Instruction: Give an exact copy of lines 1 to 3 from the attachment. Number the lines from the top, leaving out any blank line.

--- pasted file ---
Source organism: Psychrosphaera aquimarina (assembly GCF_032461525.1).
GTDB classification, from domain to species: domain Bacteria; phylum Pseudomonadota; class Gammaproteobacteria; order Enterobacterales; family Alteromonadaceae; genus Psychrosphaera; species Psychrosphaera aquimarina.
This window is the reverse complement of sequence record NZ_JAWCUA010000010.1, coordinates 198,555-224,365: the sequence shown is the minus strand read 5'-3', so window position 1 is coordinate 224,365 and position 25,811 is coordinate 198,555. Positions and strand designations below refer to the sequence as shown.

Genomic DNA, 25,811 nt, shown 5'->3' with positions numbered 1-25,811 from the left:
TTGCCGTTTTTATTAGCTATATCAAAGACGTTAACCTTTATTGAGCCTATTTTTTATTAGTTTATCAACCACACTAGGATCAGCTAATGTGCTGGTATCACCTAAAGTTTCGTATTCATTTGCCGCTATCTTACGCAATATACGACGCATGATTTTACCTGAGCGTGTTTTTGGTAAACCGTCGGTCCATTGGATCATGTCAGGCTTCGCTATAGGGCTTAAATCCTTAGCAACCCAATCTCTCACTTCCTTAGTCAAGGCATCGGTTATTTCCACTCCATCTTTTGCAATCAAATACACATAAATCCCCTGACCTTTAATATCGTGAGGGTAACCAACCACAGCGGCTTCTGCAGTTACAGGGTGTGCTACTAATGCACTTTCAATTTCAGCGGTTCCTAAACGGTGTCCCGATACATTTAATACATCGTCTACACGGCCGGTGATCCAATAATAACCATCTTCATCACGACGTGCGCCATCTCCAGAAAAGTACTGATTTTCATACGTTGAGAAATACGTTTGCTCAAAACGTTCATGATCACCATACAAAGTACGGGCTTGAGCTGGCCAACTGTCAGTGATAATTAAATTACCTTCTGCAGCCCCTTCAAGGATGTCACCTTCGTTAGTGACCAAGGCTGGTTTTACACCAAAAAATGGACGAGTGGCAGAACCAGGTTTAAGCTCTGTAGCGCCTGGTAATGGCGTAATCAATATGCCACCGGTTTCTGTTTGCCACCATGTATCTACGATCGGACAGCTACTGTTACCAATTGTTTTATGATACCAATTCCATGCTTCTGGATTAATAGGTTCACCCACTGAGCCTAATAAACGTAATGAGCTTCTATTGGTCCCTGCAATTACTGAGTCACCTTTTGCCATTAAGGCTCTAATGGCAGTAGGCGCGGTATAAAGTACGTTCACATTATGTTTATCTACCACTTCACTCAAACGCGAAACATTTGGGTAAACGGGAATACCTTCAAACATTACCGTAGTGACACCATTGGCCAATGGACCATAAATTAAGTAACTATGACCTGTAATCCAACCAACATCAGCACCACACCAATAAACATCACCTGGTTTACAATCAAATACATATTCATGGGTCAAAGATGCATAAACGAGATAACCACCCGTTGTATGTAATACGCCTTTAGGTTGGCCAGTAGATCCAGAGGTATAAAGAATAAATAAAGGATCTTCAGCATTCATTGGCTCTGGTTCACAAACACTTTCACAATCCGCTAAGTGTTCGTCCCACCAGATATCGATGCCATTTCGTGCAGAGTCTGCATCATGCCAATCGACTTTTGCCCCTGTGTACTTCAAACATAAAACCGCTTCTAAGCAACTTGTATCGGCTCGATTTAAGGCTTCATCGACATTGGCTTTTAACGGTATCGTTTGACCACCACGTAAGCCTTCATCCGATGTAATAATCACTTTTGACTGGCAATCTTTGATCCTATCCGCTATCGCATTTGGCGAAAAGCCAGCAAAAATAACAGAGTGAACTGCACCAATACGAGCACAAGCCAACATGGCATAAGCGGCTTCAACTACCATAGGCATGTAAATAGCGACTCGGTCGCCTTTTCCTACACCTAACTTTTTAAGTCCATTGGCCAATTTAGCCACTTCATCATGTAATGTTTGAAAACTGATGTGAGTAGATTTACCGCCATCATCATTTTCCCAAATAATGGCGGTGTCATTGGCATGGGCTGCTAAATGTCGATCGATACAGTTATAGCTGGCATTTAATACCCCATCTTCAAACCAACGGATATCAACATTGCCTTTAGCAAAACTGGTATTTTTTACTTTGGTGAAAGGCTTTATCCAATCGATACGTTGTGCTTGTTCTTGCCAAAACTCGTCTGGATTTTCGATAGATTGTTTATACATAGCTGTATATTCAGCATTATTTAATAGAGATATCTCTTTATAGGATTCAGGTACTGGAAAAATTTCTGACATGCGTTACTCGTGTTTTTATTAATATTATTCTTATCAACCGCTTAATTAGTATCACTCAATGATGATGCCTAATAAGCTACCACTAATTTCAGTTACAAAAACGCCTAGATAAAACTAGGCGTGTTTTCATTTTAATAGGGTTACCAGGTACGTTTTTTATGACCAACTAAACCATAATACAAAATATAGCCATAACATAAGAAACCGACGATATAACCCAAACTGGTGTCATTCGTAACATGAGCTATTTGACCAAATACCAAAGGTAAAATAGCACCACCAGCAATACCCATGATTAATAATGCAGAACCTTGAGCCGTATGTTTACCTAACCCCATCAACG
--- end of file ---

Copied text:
Source organism: Psychrosphaera aquimarina (assembly GCF_032461525.1).
GTDB classification, from domain to species: domain Bacteria; phylum Pseudomonadota; class Gammaproteobacteria; order Enterobacterales; family Alteromonadaceae; genus Psychrosphaera; species Psychrosphaera aquimarina.
This window is the reverse complement of sequence record NZ_JAWCUA010000010.1, coordinates 198,555-224,365: the sequence shown is the minus strand read 5'-3', so window position 1 is coordinate 224,365 and position 25,811 is coordinate 198,555. Positions and strand designations below refer to the sequence as shown.